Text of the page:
What’s a filter and how does work?
Radio frequencies at 800 megahertz (MHz) are now used for 4G but, up until 2013, these frequencies could carry TV broadcasts. Because of this, 4G at 800 MHz can still be received by TV aerials. When 4G signal strength is much higher than the received TV signal, it can affect TV reception.
Filters are small devices designed to filter out 4G but allow TV signals to reach the tuners in TVs and set-top boxes, such as BT TV, Talk Talk TV, EE TV and YouView. Because the filters block 4G, they prevent interference.
TV is currently broadcast in the UK on frequencies up to 790 MHz. (There are plans to stop using frequencies from 694 MHz to 790 MHz for TV by mid-2020. More can be seen about this 700MHz Clearance, here).
4G signals currently use frequencies from 791 MHz and higher.
A very good 4G filter should not affect any frequencies used for TV, but effectively attenuate (stop) signals just above 790 MHz.
The filters we supply are electronically tuned devices with capacitors and inductors designed to allow most frequencies to pass but reduce those in the unwanted range to very low levels so they won’t cause interference. Typically, our filters reduce unwanted 4G signals to about one-thousandth of their original strength.
Types of filters
All our 4G filters have similar pass-band and stop-band capabilities.
However, in different parts of the country, TV signals are carried on different frequencies.
In areas where the very highest frequencies (782 to 790 MHz) are not used for TV, filters don’t need a sharp a cut-off between TV and 4G. We call these ‘channel 59 filters’, because they allow TV on UHF channel 59 (774 to 782 MHz) to pass and then start attenuating higher frequencies until they are fully effective at stopping 4G above 791 MHz.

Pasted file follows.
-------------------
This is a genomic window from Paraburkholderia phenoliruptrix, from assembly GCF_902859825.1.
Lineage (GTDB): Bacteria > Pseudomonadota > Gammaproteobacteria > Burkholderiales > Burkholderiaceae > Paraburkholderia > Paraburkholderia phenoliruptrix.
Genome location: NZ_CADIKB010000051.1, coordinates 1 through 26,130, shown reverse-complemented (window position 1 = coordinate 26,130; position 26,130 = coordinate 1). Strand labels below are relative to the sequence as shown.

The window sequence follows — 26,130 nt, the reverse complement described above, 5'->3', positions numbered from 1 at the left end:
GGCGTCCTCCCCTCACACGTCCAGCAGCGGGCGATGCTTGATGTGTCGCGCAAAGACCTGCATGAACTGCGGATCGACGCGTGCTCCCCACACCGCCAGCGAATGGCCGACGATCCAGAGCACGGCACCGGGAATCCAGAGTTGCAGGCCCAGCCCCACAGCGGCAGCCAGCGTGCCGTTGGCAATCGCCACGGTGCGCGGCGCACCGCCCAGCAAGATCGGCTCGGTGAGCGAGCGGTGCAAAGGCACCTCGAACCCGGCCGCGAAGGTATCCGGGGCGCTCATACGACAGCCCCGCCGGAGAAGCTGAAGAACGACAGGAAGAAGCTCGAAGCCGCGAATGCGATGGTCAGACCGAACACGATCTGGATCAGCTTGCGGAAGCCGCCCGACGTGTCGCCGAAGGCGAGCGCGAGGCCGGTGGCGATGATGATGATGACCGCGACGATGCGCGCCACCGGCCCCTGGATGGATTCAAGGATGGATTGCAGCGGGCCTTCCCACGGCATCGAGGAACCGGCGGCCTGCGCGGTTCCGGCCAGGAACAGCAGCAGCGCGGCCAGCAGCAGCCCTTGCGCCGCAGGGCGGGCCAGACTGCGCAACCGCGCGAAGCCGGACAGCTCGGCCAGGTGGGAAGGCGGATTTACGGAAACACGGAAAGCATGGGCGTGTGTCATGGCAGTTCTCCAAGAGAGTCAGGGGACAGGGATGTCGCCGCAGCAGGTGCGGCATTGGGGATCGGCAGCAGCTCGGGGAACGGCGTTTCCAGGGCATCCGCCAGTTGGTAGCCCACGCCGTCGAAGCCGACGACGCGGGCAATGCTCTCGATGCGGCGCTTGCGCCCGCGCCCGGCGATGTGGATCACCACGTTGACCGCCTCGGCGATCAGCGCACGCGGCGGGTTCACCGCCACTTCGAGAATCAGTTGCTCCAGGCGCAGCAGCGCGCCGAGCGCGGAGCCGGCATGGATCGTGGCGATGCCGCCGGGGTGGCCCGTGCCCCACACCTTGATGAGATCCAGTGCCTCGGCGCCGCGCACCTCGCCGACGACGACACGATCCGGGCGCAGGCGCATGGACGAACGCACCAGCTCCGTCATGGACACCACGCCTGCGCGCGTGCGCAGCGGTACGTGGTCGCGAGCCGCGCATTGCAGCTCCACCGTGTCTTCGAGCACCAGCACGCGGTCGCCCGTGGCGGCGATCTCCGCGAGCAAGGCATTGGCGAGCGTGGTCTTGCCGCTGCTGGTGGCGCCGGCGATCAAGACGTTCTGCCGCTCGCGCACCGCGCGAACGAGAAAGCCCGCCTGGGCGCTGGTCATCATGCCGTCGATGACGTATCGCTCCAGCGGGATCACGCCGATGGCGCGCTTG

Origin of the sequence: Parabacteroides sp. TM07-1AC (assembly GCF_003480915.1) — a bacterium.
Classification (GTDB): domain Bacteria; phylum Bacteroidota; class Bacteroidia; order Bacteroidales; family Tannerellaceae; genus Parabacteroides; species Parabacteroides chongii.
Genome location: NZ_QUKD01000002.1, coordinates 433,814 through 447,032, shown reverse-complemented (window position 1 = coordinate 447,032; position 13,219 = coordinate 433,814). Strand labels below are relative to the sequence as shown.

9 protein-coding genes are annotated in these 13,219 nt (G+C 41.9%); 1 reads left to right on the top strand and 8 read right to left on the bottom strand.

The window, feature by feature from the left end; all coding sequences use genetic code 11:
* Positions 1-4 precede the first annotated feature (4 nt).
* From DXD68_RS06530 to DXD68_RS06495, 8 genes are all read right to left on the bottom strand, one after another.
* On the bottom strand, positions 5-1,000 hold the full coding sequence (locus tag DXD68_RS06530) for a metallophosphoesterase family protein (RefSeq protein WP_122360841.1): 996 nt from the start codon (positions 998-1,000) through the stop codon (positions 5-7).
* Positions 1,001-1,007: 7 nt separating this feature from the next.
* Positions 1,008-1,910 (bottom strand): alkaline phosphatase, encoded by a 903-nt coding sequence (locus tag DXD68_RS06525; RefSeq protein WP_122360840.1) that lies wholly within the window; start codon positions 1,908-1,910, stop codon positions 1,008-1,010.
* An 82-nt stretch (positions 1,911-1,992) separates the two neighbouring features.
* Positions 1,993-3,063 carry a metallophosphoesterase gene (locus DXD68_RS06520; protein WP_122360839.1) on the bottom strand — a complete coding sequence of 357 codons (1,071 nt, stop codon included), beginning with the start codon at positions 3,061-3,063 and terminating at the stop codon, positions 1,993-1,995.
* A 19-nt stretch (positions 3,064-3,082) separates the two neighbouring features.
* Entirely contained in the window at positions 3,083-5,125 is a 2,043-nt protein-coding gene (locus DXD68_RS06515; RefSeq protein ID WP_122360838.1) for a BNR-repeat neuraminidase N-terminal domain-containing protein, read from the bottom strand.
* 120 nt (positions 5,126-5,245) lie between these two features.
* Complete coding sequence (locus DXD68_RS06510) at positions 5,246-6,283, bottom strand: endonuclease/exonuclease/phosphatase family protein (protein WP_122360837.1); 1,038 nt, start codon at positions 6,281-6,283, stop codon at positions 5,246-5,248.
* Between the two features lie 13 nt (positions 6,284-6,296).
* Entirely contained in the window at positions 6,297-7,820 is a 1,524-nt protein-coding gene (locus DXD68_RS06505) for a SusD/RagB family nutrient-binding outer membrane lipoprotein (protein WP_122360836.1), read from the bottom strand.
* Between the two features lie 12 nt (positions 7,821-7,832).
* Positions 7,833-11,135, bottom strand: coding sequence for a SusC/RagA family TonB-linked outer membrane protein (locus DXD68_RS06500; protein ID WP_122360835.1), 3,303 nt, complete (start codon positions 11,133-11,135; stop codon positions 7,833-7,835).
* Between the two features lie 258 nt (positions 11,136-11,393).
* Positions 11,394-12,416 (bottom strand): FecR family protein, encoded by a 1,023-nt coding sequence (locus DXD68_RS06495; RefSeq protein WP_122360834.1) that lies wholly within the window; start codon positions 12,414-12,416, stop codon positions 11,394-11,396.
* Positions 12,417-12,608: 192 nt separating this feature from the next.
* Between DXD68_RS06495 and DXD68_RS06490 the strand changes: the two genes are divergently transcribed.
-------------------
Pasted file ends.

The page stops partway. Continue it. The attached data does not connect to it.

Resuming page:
But in some areas of the country, TV is carried on UHF channel 60 (782 to 790 MHz). Filters used in these areas require a much steeper cut-off as there is a gap of just 1 MHz between TV and 4G. These channel 60 filters are of a higher specification.
In addition to channel 59 and 60 filters, different specifications are required for indoor and outdoor use, for individual properties, and large communal installations.
Outdoor filters are weatherproofed to withstand rain, wind and extreme temperatures. They also have F-type connectors, where aerial cables screw into the filter, which are more robust and weather resistant. They are required where households have masthead amplifiers, where TV signals are boosted as they leave the aerial. Filters must always be fitted before any amplification to prevent 4G signals affecting the amplifier.
Communal filters, as well as always being weatherproofed, have a higher specification still. These reduce 4G to at least one ten-thousandth of their original power, so that they cannot be subsequently boosted by more powerful communal amplifiers. This helps ensure the best possible TV signal is passed from the aerial into the system.
Our consumer indoor filters are small and can be fitted behind the TV. They have commonly recognised standard ‘push-in’ coaxial aerial connectors and a separate short fly lead. They are simple to self-install, robust, and safe to handle.
All of our filters are passive devices, meaning they do not require an external power supply.
Need a filter?
If you have noticed new Freeview interference and need a filter for your TV or if you live in a communally managed property and your landlord needs to fit on to a communal aerial, we can provide both types free of charge.
Please call us on 0808 13 13 800 to review your issues and we can arrange for a filter to be sent to you.